Wisbech Grammar School, Cambridgeshire
Muddy says: A forward-thinking co-ed school that really prepares students for life outside the classroom. Under a new and progressive headmaster it has undergone a complete transformation and now boasts modern facilities, impressive results and a cool sixth form centre.
Wisbech Grammar is a dynamic school for boys and girls aged 3-18, situated on the River Nene in the historic and agricultural fenland town of Wisbech. Although it’s only minutes from the town centre, it has 44 acres for the 583 kids to call their own and has a lovely, safe campus feel to it with all the main buildings facing onto the fields.
WGS is one of the oldest schools in the country, dating back to 1379, and started its existence as a school for local farmers’ sons to be educated. There’s nothing outdated about the educational offering now though, thanks to a progressive headmaster who has dramatically upped the school’s game, in terms of facilities, the academics and the forward-thinking outlook.
WGS is predominantly a day school, with most pupils travelling in from across Norfolk, Cambridgeshire and Lincolnshire with an impressive 11 bus routes, but there is a modern boarding house for international pupils too. The school is known in the area for its all-round education and amazing pastoral care, helped by its small class sizes (on average 16-18 depending on year group and subject, with A Level classes typically made up of 6-12 pupils).
Not lacking at all! The school might date back to the 14th century (when it was housed in a church in the town), but the current buildings aren’t particularly old. You’ll find a mixture of high-ceilinged and light-flooded Victorian buildings and the brand new state-of-the-art Skelton Hall, which is used on a daily basis for dining, but doubles up as a space for shows, balls and exhibitions.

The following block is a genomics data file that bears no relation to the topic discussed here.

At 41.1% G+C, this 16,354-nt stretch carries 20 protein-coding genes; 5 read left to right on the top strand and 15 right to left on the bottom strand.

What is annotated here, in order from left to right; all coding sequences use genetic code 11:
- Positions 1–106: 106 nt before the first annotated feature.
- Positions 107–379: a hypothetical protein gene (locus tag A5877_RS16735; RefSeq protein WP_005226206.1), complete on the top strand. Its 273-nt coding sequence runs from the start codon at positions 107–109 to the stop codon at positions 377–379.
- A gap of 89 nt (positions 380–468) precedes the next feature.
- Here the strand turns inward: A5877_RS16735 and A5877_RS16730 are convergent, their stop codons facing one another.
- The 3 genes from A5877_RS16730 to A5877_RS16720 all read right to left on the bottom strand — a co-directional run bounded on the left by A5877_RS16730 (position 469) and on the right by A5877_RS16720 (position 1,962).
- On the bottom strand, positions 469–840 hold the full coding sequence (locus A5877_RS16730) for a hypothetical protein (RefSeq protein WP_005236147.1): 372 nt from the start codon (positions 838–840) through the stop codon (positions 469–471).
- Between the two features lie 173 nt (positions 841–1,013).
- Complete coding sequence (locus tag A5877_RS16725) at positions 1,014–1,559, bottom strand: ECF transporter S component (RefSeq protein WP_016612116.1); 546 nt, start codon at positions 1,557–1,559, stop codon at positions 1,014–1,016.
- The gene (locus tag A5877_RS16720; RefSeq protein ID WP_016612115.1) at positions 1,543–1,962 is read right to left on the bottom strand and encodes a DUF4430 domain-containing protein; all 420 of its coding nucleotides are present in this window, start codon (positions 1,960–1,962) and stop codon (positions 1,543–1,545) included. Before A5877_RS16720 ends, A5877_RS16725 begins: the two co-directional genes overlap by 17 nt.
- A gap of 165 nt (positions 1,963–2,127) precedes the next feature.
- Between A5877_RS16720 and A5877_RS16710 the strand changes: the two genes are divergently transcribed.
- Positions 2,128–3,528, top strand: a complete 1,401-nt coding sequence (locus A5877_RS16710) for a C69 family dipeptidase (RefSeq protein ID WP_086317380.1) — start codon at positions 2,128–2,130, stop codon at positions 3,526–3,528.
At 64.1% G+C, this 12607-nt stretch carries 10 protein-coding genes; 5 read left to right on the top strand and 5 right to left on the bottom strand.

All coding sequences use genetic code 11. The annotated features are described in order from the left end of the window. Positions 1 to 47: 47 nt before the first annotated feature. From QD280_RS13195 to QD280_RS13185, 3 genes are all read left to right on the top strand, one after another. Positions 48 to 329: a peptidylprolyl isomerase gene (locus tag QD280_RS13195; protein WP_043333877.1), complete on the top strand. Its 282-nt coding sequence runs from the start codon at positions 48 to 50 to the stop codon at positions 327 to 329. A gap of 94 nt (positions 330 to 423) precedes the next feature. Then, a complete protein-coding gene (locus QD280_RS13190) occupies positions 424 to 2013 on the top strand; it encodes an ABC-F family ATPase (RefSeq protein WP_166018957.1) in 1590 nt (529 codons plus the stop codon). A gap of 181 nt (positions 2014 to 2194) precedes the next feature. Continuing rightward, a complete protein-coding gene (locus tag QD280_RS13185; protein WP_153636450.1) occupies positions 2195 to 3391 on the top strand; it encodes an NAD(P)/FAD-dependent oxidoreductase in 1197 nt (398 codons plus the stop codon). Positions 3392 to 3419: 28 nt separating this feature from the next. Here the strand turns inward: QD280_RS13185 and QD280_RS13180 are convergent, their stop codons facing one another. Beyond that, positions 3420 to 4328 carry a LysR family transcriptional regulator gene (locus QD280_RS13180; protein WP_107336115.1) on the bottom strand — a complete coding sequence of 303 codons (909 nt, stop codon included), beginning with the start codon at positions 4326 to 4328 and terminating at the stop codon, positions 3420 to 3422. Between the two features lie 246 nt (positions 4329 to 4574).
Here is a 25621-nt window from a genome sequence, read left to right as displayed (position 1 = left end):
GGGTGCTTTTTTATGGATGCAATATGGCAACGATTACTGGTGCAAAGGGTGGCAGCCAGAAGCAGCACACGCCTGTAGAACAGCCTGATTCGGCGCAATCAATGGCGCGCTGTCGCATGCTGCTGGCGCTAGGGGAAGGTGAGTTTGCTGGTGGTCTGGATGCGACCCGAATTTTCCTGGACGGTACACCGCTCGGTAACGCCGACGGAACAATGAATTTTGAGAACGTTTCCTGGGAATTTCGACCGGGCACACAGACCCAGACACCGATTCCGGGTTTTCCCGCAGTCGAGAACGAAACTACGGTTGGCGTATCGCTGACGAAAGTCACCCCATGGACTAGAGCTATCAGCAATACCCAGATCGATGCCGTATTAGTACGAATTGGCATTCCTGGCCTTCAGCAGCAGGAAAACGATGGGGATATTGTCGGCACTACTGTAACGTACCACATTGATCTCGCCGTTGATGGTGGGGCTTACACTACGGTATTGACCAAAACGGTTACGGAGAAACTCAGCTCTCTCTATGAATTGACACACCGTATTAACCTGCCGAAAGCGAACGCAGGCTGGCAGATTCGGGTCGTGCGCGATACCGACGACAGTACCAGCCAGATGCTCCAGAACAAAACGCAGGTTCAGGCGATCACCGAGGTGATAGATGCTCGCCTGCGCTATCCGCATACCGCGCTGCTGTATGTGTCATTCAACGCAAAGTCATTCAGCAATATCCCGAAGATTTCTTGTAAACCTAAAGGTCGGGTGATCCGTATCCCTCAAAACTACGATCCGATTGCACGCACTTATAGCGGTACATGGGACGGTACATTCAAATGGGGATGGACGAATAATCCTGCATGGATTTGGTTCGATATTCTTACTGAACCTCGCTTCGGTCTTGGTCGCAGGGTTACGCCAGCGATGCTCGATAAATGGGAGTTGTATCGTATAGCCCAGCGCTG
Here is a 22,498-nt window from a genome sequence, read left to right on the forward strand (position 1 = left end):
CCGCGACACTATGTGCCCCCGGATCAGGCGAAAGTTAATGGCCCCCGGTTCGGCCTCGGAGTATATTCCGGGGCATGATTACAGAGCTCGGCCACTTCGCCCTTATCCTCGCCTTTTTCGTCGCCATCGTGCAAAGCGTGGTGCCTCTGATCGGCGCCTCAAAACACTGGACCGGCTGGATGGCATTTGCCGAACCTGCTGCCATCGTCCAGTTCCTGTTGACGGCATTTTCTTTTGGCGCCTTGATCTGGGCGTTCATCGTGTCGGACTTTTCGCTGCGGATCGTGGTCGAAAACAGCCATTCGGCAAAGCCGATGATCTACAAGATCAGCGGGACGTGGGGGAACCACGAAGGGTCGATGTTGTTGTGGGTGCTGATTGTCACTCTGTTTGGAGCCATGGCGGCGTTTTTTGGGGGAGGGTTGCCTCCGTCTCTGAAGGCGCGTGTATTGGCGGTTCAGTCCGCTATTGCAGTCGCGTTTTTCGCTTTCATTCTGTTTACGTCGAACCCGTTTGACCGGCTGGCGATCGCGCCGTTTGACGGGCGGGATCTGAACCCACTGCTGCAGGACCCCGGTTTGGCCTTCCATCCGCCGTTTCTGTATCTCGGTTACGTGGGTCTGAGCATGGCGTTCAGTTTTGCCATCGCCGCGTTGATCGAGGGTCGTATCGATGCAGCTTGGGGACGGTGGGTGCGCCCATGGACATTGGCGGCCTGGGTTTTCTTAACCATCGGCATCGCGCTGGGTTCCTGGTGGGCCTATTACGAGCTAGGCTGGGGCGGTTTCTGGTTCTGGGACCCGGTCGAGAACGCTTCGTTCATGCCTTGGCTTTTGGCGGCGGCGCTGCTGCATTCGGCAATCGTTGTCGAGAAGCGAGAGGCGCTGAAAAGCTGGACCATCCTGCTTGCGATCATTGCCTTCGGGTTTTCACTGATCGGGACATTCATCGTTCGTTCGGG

Since joining the school, Chris Staley (headmaster) has been working on a programme of ‘building for the future’ focussing on a number of projects across the school to update and modernise spaces so that areas like the previously dated humanities department are now much more in keeping with the rest of the facilities.
Being half way through a major regeneration, the classrooms are a mixture of traditional and really modern, including many Harkness rooms to encourage pupils to learn and co-operate with each other in the board room style environment they’ll encounter in the workplace.
SCIENCE AND MATHS
There are a huge number of both modern and older science labs given the amount of pupils, although being near Cambridge means science is a strong suit that attracts specialist staff (many of the teachers are doctors or have strong working science backgrounds).
All the classrooms have been brightened up with bold, striking colours in recent years to make them more vibrant places to learn and to give a sense of continuity to the entire Wisbech school journey. Plus, the school has been organised into functional zones, putting similar subjects together, like science and maths, languages and humanities.
I was particularly impressed with the Food & Nutrition department, which has a vast lab/kitchen and didn’t feel like an afterthought, as is the case in some schools. The Head of Food and Nutrition makes sure the subject is a key part of school life by organising banquets with top chefs such as Bryan Turner and Cyrus Todiwala, giving pupils the chance to cook with them and also work on their front of house skills.